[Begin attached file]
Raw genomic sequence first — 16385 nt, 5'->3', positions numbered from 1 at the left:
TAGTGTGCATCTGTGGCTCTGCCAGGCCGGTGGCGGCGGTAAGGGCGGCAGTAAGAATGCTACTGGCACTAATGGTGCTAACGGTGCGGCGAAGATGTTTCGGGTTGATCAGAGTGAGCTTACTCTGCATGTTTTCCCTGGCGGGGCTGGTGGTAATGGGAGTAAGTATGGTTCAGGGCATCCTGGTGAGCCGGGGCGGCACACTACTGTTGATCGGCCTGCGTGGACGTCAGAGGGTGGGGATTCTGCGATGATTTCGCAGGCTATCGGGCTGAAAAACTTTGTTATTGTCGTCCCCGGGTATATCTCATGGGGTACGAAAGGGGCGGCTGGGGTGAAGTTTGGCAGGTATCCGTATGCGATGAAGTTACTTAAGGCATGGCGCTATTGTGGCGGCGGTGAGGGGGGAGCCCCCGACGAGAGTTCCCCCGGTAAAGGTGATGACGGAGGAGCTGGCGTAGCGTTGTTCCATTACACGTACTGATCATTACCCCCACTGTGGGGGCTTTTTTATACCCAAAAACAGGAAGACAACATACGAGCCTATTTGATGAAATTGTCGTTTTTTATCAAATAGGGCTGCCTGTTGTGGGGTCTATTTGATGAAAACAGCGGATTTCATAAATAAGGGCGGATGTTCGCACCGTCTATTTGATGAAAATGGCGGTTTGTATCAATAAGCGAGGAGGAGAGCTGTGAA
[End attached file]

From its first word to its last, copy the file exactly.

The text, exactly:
Raw genomic sequence first — 16385 nt, 5'->3', positions numbered from 1 at the left:
TAGTGTGCATCTGTGGCTCTGCCAGGCCGGTGGCGGCGGTAAGGGCGGCAGTAAGAATGCTACTGGCACTAATGGTGCTAACGGTGCGGCGAAGATGTTTCGGGTTGATCAGAGTGAGCTTACTCTGCATGTTTTCCCTGGCGGGGCTGGTGGTAATGGGAGTAAGTATGGTTCAGGGCATCCTGGTGAGCCGGGGCGGCACACTACTGTTGATCGGCCTGCGTGGACGTCAGAGGGTGGGGATTCTGCGATGATTTCGCAGGCTATCGGGCTGAAAAACTTTGTTATTGTCGTCCCCGGGTATATCTCATGGGGTACGAAAGGGGCGGCTGGGGTGAAGTTTGGCAGGTATCCGTATGCGATGAAGTTACTTAAGGCATGGCGCTATTGTGGCGGCGGTGAGGGGGGAGCCCCCGACGAGAGTTCCCCCGGTAAAGGTGATGACGGAGGAGCTGGCGTAGCGTTGTTCCATTACACGTACTGATCATTACCCCCACTGTGGGGGCTTTTTTATACCCAAAAACAGGAAGACAACATACGAGCCTATTTGATGAAATTGTCGTTTTTTATCAAATAGGGCTGCCTGTTGTGGGGTCTATTTGATGAAAACAGCGGATTTCATAAATAAGGGCGGATGTTCGCACCGTCTATTTGATGAAAATGGCGGTTTGTATCAATAAGCGAGGAGGAGAGCTGTGAA